The last 0x20 bytes of the Miniboot payload are an AES-CBC encrypted blob. Once decrypted, the following structure is obtained:

struct miniboot_encblob {
   uint32_t unk0;         //<! Unused?
   uint32_t miniboot_crc; //<! CRC32 of Miniboot (including this structure, decrypted and with this field zero'ed out)
   uint32_t stage2_len;   //<! Size of stage2 in bytes
   uint32_t stage2_crc;   //<! CRC32 of stage2 before decryption
   uint32_t stage2_riv;   //<! RIV for AES-CBC decryption of stage2
   uint32_t stage2_erk;   //<! ERK for AES-CBC decryption of stage2
   uint32_t stage2_unk1;  //<! Unknown. Some kind of size? 0x13000000 in studied eMMC
   uint32_t stage2_unk2;  //<! Unknown. Some kind of size? 0x1305532C in studied eMMC (= stage2_unk1 + stage2_len)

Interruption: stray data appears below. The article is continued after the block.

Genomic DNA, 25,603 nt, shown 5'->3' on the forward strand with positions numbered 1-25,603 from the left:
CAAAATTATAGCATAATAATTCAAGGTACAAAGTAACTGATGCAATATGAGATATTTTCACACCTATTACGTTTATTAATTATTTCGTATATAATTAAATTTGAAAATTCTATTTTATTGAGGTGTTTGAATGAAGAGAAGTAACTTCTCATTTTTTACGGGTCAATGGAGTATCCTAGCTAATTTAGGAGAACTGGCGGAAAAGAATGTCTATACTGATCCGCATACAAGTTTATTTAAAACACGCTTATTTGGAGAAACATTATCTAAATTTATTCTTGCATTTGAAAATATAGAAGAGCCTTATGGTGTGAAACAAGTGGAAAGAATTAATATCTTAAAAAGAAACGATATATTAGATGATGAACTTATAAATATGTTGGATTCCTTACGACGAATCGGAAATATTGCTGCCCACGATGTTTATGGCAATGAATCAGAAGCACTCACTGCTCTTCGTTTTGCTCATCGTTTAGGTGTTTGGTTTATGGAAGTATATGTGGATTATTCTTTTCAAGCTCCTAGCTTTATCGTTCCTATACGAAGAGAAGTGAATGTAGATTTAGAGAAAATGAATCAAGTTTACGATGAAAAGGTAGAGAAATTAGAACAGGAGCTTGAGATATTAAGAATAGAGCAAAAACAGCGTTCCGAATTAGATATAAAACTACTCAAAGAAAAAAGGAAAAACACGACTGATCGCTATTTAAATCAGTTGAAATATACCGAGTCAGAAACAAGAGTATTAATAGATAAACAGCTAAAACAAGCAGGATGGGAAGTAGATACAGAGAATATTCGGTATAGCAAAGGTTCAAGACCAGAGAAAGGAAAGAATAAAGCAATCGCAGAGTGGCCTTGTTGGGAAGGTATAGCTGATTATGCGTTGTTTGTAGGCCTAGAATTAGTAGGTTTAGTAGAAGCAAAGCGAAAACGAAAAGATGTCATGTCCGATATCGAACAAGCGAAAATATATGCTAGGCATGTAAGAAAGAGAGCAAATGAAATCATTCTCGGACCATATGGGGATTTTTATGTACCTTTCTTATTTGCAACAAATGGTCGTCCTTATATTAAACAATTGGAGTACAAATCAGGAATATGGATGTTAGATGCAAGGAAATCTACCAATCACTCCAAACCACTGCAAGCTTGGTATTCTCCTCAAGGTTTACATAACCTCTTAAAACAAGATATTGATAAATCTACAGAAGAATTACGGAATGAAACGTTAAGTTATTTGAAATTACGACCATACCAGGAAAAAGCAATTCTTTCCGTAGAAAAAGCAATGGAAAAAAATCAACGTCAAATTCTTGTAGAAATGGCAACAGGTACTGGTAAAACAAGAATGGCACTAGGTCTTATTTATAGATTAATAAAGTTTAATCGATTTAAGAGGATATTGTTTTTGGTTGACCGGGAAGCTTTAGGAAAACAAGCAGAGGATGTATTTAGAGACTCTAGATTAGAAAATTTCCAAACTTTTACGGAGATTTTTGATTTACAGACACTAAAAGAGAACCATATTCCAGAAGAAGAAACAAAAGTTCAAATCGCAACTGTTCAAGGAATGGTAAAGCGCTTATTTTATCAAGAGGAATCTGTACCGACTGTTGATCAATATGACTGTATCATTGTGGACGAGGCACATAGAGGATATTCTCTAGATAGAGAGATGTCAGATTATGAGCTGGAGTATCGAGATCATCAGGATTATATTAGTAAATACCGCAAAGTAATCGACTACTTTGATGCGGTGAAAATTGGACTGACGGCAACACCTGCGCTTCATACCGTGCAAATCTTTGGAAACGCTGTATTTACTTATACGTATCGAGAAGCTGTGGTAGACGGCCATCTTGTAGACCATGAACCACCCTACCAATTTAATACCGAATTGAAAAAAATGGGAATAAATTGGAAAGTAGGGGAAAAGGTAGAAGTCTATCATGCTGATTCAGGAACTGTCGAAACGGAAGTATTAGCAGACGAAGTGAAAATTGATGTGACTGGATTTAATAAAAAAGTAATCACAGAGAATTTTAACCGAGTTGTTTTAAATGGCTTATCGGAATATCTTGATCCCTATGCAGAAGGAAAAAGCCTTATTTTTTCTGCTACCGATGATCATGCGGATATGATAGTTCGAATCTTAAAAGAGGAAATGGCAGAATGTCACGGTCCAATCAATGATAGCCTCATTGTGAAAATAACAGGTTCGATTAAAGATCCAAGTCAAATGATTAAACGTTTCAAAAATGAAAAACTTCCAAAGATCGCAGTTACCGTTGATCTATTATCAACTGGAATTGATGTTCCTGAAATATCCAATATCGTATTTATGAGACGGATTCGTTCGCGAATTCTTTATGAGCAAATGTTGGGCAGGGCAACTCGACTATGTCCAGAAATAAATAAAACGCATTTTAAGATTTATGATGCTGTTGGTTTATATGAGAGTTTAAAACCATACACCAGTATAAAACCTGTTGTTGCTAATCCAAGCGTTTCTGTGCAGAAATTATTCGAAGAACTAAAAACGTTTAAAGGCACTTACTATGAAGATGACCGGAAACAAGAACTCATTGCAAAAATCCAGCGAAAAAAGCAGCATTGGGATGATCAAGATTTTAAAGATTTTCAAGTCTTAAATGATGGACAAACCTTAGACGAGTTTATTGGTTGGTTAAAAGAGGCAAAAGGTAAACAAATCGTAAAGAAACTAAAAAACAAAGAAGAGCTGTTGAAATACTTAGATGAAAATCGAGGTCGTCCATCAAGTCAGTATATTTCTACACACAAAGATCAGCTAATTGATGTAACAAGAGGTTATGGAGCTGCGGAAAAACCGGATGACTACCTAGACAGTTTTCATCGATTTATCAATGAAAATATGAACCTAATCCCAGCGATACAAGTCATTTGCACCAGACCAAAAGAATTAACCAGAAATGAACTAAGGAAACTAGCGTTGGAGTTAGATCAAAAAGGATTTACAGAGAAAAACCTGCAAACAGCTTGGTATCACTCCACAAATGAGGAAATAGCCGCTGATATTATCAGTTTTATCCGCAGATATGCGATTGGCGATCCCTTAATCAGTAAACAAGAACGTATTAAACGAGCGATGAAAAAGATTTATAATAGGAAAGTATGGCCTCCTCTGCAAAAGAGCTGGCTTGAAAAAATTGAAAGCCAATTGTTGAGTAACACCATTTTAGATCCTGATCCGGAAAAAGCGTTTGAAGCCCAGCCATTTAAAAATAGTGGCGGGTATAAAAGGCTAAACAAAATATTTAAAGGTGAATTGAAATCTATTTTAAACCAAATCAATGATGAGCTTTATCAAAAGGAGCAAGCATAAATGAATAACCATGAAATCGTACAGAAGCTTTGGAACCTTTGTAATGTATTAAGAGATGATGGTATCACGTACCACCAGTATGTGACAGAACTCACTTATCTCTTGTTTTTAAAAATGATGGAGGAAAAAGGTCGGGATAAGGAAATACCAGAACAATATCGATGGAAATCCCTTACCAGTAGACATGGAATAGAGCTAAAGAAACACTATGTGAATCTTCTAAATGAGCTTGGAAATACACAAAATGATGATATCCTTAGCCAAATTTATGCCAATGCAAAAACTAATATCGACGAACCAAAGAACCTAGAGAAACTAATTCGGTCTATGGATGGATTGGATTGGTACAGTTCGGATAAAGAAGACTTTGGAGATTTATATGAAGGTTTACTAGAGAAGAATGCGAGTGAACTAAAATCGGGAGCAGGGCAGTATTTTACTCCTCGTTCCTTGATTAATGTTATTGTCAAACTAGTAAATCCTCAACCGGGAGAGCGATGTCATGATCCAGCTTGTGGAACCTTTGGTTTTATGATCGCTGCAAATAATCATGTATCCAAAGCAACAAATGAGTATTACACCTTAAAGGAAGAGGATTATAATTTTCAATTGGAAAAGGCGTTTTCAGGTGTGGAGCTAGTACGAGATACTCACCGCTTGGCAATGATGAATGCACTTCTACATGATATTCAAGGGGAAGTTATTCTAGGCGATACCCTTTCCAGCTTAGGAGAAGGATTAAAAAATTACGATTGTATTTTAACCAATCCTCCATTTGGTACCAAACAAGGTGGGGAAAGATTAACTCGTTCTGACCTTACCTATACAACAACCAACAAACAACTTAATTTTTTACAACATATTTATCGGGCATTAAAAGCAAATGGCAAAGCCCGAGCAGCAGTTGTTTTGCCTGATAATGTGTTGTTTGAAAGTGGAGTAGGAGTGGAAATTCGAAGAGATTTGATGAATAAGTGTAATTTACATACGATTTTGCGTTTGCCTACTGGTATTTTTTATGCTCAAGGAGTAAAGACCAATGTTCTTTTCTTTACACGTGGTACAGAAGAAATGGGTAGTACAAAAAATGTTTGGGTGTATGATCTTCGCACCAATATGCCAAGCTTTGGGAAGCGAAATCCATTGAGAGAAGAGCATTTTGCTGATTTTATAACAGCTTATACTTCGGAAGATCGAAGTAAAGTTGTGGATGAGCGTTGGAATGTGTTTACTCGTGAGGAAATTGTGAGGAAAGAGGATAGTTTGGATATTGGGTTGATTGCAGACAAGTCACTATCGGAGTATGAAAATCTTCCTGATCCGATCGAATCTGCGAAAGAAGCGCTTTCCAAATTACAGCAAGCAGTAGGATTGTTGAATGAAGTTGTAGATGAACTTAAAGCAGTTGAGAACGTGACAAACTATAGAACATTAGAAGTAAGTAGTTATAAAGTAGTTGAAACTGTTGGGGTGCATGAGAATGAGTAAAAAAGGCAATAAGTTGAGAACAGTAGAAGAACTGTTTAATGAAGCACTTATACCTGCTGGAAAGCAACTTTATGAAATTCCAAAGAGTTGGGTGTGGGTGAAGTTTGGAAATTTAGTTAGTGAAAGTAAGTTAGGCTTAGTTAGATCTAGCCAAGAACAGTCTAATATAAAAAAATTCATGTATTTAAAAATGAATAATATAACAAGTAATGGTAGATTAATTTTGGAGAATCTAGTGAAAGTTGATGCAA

NBL Config

Starts with the following structure:

struct nblcfg_data {
  uint16_t magic;      //<! 'NC' for NBL Config
  uint8_t _rsvd[2];    //<! Reserved
  uint8_t boot_stat;   //<! Boot status
  uint8_t kern_sel;    //<! Kernel selection
  uint8_t disp_stat;   //<! Display status - this field is most likely deprecated on GCP (always 0xFF)
  uint8_t _rsvd2[116]; //<! Reserved
  ushort color;        //<! Related to partitioning?
  ushort cksum;        //<! Calculate with the following routine

uint16_t nbl_calc_cksum(struct nblcfg_data *config) {
  uint16_t sum = 0;
  for (int i = 0; i < sizeof(*config) - sizeof(uint16_t); i++) { //don't include config->cksum in checksum
    sum += ((uint8_t*)config)[i];

  return sum;

//Values for kern_self
#define KERN_SEL_RECOVERY 0x01  //<! Recovery kernel
#define KERN_SEL_NORMAL 0x02    //<! Normal kernel

//Values for boot_stat
#define BOOT_STAT_BOOTING 0x01   //<! Booting